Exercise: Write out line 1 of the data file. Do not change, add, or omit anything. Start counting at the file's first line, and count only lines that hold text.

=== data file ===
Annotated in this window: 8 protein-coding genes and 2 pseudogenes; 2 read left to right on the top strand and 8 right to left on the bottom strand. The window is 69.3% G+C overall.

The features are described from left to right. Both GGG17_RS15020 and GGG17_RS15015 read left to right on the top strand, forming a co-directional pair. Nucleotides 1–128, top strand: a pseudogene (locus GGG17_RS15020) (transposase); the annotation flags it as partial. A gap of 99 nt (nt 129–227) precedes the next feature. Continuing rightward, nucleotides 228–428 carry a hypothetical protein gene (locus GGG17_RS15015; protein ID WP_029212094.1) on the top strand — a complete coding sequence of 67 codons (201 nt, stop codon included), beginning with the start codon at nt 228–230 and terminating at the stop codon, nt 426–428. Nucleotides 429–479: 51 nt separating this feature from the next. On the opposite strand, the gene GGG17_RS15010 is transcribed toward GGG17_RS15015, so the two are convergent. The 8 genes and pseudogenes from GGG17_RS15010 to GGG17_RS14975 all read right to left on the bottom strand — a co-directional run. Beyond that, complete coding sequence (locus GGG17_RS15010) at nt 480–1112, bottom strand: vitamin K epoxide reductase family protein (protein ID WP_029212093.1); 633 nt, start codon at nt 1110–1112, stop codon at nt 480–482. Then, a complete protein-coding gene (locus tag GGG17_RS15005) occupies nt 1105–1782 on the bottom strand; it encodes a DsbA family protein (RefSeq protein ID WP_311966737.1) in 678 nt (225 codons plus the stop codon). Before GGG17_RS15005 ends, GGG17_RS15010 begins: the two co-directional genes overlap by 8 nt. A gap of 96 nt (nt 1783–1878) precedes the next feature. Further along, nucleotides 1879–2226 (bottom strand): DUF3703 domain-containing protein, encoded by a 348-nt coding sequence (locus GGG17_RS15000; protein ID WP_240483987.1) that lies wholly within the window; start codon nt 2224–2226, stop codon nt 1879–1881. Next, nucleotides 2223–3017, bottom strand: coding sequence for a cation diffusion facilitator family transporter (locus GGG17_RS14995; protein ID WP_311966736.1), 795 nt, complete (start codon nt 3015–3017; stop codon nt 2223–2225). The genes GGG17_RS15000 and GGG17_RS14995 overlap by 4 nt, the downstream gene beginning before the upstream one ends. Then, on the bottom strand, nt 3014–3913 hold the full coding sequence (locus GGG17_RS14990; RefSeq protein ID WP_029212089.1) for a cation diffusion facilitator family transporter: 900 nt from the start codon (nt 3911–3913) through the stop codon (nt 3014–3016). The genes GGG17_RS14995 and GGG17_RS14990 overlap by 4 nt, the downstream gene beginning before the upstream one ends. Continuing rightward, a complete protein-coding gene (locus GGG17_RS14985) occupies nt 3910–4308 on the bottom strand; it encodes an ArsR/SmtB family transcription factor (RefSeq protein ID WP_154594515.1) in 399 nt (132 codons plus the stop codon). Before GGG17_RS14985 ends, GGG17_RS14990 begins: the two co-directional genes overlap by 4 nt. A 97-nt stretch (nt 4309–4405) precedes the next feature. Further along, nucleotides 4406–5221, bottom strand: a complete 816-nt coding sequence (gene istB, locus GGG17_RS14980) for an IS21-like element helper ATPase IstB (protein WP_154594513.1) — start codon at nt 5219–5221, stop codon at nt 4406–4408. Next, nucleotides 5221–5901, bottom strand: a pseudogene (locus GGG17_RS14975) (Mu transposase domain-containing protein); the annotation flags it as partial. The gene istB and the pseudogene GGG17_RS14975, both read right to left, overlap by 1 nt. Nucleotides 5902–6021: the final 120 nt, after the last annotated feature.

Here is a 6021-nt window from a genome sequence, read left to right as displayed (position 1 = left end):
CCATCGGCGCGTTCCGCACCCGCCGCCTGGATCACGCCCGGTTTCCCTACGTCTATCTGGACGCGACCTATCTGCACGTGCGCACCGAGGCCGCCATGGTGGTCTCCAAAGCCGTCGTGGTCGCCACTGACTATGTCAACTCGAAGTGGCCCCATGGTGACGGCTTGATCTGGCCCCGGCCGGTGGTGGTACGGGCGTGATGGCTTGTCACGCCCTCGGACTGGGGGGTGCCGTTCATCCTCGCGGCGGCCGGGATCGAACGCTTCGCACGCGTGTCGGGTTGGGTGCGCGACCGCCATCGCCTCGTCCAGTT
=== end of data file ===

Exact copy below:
Annotated in this window: 8 protein-coding genes and 2 pseudogenes; 2 read left to right on the top strand and 8 right to left on the bottom strand. The window is 69.3% G+C overall.